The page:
‘Time to agitate for aliyah’
Fleisher returned to the U.S. after his army service “hungry for knowledge” to back up his passion for the Jewish homeland. While he was earning his undergraduate degree in political science and law degree in New York, Fleisher was disturbed to discover that “New York Jews seemed unaware of the incredible effort to build the Jewish state, in my mind the most monumental and central project of the Jewish people in 2,000 years.”
“I was thinking about Israel all the time,” Fleisher exclaims. Joining with a few fellow students, “we decided it was time to agitate for aliyah.” They formed the Kumah (Arise) aliyah organization. Fleisher admits, “We didn't know the first thing about activism. But we organized conferences, built a website, wrote op-eds, led two Birthright trips to Israel and developed the ‘aliyah revolution’ idea.”
He met his wife Malkah, a fellow law student and active Zionist originally from North Texas, at Cardozo Law School.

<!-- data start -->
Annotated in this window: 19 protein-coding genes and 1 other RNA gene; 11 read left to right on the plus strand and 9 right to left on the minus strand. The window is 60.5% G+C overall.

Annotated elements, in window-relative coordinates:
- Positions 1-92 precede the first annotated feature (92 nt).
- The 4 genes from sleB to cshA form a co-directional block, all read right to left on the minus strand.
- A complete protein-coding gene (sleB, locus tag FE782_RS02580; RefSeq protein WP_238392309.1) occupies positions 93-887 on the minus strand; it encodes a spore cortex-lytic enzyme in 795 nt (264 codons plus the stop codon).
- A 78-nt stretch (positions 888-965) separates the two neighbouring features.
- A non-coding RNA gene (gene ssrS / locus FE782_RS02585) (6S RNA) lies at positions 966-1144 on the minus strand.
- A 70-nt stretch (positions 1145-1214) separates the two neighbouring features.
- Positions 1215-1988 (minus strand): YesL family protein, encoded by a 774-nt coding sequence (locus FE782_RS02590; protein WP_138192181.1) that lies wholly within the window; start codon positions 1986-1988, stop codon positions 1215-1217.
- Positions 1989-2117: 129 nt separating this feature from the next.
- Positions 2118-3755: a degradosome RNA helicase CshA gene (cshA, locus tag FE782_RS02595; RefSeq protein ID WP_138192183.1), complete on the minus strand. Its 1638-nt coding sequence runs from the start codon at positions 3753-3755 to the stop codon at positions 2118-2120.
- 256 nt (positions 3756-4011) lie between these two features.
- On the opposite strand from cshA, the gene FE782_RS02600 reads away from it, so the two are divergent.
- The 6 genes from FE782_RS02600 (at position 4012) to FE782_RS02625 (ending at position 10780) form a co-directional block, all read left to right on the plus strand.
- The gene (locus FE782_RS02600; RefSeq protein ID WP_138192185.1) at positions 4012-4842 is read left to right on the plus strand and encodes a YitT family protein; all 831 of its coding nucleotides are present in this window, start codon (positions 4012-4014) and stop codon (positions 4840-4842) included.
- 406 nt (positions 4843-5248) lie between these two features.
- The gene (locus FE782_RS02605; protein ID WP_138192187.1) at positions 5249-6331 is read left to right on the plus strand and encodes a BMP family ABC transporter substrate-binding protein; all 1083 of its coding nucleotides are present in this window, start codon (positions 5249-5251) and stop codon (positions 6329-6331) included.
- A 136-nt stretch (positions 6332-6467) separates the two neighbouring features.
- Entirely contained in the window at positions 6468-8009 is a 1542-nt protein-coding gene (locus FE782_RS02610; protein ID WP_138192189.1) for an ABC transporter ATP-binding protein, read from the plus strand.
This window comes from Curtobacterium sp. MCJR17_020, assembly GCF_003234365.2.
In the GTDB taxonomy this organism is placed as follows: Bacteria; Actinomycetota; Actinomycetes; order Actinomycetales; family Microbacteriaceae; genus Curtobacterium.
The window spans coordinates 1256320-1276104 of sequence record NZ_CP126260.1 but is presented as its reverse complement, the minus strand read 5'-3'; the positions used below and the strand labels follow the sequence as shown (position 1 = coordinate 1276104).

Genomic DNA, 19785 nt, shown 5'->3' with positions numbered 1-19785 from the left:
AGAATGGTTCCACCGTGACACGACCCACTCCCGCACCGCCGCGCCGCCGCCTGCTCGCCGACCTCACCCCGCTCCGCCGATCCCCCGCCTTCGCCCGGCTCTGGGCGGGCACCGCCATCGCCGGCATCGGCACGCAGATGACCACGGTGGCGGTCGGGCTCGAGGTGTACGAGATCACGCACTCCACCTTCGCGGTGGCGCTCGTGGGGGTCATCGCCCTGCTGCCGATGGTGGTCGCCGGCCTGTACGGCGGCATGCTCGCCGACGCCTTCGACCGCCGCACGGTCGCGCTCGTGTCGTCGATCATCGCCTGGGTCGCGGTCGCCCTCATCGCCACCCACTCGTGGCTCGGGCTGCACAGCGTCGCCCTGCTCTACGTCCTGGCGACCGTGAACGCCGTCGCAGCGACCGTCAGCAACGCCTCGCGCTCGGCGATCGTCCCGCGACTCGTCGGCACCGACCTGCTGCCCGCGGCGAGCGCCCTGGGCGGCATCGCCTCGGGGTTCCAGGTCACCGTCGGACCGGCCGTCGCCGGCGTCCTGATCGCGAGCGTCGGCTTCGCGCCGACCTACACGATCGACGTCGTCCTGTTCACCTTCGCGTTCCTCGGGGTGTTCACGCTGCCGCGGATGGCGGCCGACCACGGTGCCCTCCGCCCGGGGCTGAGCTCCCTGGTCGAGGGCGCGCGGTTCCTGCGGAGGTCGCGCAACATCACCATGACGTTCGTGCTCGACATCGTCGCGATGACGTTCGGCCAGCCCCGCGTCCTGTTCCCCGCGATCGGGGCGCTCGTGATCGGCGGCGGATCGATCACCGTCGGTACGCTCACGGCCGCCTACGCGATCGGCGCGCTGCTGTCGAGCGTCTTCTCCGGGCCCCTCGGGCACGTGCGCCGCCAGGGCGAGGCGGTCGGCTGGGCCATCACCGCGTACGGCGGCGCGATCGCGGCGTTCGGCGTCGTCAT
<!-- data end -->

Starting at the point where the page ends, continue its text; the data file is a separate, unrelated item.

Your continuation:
“We learned the ways of activism during protests against Cardozo when they honored Archbishop Desmond Tutu and Bill Clinton,” Fleisher says.
The couple got married during the height of the second Palestinian intifada in 2002 in Hebron, marking their strong connection to the place where Fleisher says he put in place “the pillar of nationalist activism, in addition to aliyah activism.”
After graduation in 2003, the couple was invited to work at Israel National News Radio, with the stipulation that they live near the studios in the settlement of Beit El. During their eight years there, Fleisher says he felt he was “on the cutting edge of live audio technology and sending out a broadcast signal from Beit El, Israel to the world. My parents when they were in the Soviet Union, were highly influenced by secretly listening to short wave radio from Israel, and now we were able to do that kind of work.”
Fleisher still hosts his own online radio show and podcast, and was program director at the Voice of Israel Network before joining the Land of Israel Network. He is a frequent guest on international radio and TV networks that brought him to the attention of leaders in Hebron, who appointed him as their international spokesman in 2015.